Initially, I think it's absolutely great that the municipal council of Karmøy, and other local institutions want to shine a light on cultural heritage. My complaint is that this is done in a narrow, historically ignorant, short-sighted, clumsy, stale, and partly destructive way. All the while the cultural landscape and the real historical sites go for lye and cold water [a Norwegian expression: to suffer in neglect], get overgrown or outright ruined, unless antiquarian institutions or private forces intervene. Local politicians and municipal bureaucrats have barely any understanding of the fact that the landscape forms an entirely central part of cultural heritage. Their attitude seems to be, that only the Viking Age is worthy of interest, and that it is better to construct new and completely artificial Viking cultural sites, than it is to take care of the actual and far too dull monuments, for the simple fact that they too often belong to the wrong period. The remains of the amazing ship burial Storhaug [A late Merovingian/Vendel Era find, straight north of Avaldsnes] is perhaps the most depressing example of this. Not many years ago, Storhaug was conveniently «forgotten» by the local council, and almost ended up as an industrial site. Today, what remains of the mound is wedged up against, and probably partially within the industrial zone. Storhaug was by no measure a lesser mound than those which hid the Oseberg and Gokstad ships, neither in terms of content nor size. Some persons of influence should reserve a field trip to Vestfold and see how the ship-mounds are taken care of there. On the plane back home, it would be nice if they could find a moment to silently contemplate the state of things, and the verdict that will be passed on them by future generations. Do they think that our descendants will favour their efforts to fund construction of «real» viking houses in the spruce forest on Bukkøy, while at the same time letting actual historical sites – some of them world class – be destroyed by industry, roads, and real estate?

Sadly, it is my impression that the occasionally extreme commotion about the Viking Age locally, is a product of a collective inferiority complex, need for attention, awkward search for identity, and a dream of great economic profits when all the tourists start flooding in to experience these constructed delights. A proper mess, in other words. Let me tell you: Pointing this out won't make you popular...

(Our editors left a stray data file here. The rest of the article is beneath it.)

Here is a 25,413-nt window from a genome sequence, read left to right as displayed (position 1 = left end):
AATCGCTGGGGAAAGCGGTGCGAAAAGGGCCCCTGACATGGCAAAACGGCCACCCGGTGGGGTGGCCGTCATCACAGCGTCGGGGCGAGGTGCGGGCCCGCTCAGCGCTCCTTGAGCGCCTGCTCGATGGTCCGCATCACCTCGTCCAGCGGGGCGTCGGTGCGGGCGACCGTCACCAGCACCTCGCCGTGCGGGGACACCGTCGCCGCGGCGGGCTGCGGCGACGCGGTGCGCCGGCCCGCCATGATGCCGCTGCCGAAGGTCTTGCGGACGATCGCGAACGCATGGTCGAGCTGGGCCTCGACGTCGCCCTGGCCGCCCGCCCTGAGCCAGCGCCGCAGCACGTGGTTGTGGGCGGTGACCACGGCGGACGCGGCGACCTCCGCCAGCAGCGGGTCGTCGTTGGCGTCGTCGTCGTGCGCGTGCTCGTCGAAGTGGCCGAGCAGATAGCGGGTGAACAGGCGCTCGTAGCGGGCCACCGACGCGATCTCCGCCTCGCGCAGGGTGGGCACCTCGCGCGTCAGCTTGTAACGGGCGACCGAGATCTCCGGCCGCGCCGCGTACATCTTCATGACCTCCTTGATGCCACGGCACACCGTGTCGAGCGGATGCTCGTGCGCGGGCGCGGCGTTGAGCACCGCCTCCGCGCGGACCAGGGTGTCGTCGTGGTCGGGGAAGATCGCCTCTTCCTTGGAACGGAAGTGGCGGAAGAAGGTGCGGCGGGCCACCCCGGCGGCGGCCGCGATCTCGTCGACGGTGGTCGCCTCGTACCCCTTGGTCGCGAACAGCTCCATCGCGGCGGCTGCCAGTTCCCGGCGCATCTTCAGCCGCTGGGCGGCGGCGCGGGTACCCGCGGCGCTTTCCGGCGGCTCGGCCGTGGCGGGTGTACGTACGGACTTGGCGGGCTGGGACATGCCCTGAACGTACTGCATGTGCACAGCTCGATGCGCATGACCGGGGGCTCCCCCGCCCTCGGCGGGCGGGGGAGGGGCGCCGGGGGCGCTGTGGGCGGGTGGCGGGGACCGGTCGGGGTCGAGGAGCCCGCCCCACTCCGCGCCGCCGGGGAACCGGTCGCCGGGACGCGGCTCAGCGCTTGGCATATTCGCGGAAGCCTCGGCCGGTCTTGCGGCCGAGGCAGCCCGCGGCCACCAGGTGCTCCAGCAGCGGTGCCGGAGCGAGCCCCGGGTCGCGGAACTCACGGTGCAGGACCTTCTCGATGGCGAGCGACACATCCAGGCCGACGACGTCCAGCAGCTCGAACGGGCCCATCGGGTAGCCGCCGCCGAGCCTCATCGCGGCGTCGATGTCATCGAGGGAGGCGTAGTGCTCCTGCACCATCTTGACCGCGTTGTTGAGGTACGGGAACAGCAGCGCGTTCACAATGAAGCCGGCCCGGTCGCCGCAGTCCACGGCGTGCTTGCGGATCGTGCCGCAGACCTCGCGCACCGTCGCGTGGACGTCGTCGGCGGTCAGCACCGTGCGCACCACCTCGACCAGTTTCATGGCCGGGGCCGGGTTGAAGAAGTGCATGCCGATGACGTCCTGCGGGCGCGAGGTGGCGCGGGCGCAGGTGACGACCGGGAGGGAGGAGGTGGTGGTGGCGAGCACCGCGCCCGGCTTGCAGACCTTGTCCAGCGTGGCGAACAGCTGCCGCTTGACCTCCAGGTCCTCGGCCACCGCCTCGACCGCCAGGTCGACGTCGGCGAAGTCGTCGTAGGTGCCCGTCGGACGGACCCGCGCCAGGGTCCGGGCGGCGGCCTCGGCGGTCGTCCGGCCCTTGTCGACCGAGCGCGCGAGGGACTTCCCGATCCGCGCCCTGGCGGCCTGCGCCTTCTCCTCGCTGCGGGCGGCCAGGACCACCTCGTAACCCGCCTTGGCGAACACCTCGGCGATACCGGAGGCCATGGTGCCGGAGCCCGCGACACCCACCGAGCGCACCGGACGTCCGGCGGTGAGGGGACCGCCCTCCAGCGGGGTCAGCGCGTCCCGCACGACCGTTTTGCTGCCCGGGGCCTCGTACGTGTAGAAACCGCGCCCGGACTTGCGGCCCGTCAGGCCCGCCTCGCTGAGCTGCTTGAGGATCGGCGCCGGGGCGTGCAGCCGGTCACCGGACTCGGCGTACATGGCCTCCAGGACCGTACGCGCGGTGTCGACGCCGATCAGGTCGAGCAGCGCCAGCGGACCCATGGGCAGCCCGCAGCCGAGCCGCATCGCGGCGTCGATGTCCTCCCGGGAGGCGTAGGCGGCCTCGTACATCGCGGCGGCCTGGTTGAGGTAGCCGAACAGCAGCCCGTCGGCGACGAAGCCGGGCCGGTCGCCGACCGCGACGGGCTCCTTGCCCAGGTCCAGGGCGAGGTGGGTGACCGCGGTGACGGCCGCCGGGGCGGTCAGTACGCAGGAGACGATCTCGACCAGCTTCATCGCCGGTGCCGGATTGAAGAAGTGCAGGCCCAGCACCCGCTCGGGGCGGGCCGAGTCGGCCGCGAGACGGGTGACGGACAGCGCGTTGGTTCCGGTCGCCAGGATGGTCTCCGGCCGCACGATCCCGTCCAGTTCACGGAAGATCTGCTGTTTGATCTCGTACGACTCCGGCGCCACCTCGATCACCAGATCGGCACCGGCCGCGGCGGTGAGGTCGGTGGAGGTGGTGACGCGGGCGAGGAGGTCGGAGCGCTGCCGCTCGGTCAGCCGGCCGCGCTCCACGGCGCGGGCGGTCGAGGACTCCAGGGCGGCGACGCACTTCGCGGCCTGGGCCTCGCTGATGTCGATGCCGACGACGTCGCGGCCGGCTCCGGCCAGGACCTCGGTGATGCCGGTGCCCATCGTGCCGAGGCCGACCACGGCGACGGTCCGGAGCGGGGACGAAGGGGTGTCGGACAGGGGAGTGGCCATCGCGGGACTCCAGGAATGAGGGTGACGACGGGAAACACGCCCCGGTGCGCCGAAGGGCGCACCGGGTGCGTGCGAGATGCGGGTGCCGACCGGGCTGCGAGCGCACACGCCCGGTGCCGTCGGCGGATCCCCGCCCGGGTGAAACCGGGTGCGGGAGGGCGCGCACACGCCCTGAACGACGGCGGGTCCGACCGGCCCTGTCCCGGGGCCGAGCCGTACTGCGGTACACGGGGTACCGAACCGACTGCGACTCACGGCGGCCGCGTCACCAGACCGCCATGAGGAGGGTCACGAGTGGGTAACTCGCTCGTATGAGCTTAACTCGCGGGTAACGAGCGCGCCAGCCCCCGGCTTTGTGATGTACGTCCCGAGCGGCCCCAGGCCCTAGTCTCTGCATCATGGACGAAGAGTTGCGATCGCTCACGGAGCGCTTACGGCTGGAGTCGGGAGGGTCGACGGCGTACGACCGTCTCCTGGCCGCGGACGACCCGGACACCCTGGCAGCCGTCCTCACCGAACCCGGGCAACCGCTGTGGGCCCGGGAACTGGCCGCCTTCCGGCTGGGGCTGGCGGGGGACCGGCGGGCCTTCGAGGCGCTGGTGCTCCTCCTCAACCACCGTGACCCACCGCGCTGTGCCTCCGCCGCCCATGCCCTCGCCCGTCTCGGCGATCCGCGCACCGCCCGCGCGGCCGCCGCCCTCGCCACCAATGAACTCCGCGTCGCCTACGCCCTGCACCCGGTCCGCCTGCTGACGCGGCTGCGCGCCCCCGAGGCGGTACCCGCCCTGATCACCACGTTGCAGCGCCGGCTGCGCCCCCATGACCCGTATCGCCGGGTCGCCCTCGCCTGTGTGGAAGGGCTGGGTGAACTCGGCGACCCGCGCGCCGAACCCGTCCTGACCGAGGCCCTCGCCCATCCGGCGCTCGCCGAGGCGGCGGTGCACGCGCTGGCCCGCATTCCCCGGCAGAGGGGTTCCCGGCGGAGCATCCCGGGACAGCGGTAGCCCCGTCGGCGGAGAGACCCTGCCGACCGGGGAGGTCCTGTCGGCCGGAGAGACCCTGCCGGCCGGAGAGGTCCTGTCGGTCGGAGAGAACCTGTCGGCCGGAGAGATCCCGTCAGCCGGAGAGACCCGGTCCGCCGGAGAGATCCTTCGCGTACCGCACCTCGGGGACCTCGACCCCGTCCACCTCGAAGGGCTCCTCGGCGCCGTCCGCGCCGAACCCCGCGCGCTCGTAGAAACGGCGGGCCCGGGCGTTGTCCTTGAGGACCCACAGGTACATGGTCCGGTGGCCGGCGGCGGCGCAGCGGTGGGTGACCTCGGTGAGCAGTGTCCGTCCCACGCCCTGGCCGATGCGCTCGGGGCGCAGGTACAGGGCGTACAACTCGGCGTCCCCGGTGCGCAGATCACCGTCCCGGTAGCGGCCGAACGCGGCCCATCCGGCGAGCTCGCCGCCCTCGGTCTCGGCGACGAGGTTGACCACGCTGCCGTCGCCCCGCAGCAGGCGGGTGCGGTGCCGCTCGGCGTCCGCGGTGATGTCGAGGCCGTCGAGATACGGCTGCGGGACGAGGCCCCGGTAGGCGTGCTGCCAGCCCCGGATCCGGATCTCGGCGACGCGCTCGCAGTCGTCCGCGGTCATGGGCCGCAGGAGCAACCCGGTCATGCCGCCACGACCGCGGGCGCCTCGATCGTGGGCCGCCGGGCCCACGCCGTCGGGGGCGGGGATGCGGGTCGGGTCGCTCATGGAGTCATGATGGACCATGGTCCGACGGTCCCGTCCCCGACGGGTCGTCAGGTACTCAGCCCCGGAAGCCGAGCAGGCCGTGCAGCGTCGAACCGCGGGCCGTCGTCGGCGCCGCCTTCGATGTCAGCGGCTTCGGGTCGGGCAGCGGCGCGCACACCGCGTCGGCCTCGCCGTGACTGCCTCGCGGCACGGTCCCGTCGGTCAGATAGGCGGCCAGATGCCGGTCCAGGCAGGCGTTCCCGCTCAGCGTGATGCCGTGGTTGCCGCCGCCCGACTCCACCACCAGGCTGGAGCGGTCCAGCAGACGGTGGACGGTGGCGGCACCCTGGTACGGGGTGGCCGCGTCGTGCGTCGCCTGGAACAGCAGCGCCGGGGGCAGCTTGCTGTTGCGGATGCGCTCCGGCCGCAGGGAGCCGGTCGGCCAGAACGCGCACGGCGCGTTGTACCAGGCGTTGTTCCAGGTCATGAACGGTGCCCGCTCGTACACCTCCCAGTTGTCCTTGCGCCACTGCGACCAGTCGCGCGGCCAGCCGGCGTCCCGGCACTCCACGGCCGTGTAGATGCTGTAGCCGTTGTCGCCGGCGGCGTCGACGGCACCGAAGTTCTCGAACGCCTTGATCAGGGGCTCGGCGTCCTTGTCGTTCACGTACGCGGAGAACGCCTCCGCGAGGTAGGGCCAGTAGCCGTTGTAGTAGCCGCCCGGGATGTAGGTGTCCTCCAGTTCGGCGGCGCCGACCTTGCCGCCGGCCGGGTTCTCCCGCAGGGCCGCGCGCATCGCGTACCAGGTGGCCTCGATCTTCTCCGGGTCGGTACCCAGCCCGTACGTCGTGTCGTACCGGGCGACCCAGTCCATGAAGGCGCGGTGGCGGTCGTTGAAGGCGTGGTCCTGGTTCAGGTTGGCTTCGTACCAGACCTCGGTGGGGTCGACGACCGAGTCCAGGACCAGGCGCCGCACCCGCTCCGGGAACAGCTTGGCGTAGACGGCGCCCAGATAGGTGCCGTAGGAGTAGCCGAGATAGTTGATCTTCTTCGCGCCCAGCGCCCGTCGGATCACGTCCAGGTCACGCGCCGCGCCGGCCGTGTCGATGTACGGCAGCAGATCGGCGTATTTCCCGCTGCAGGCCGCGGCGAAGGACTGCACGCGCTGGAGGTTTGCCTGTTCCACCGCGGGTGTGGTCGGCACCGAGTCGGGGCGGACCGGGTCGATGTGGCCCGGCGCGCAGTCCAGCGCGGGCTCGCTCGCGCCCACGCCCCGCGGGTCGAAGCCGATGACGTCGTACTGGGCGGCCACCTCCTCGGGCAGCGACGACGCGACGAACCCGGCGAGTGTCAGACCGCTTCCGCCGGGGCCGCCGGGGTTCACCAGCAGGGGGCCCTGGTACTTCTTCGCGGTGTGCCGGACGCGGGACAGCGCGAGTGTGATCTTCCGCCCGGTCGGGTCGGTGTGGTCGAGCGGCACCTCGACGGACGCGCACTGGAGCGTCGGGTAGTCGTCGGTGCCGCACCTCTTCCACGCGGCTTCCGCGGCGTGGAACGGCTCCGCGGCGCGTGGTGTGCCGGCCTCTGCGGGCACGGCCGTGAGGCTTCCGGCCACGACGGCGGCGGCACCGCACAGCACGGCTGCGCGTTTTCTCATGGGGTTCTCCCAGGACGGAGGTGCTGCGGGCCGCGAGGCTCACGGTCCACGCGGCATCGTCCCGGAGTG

Brute Norse: A firm statement. There are numerous other examples of such local hypocrisy. When they renewed the road to Saint Olaf's Church on Avaldsnes for its 700 year anniversary, they actually removed several burial mounds to save themselves a few extra truckloads of stone! In 1950! Anyway, I guess the last word is yours. Is there anything you want to add?

Augvald: On my homepage, I've explained the prelude to my actions in detail, as well as the development up until today. It's a long and winded saga about delays, narrow-mindedness, and hopeless ignorance of history. The angle is rather localized. Even to readers who understand Norwegian, but lack a local connection, it's probably difficult to pick up all the details. Google translate works badly for this text, and to a non-Norwegian reading audience I'm sorry to say that only the pictures offer some impression of its content.

Apart from this, I'll keep my action firm. Going in the same tempo, and with the same goal and strategy in mind as before.

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http://avaldsnes.blogspot.com/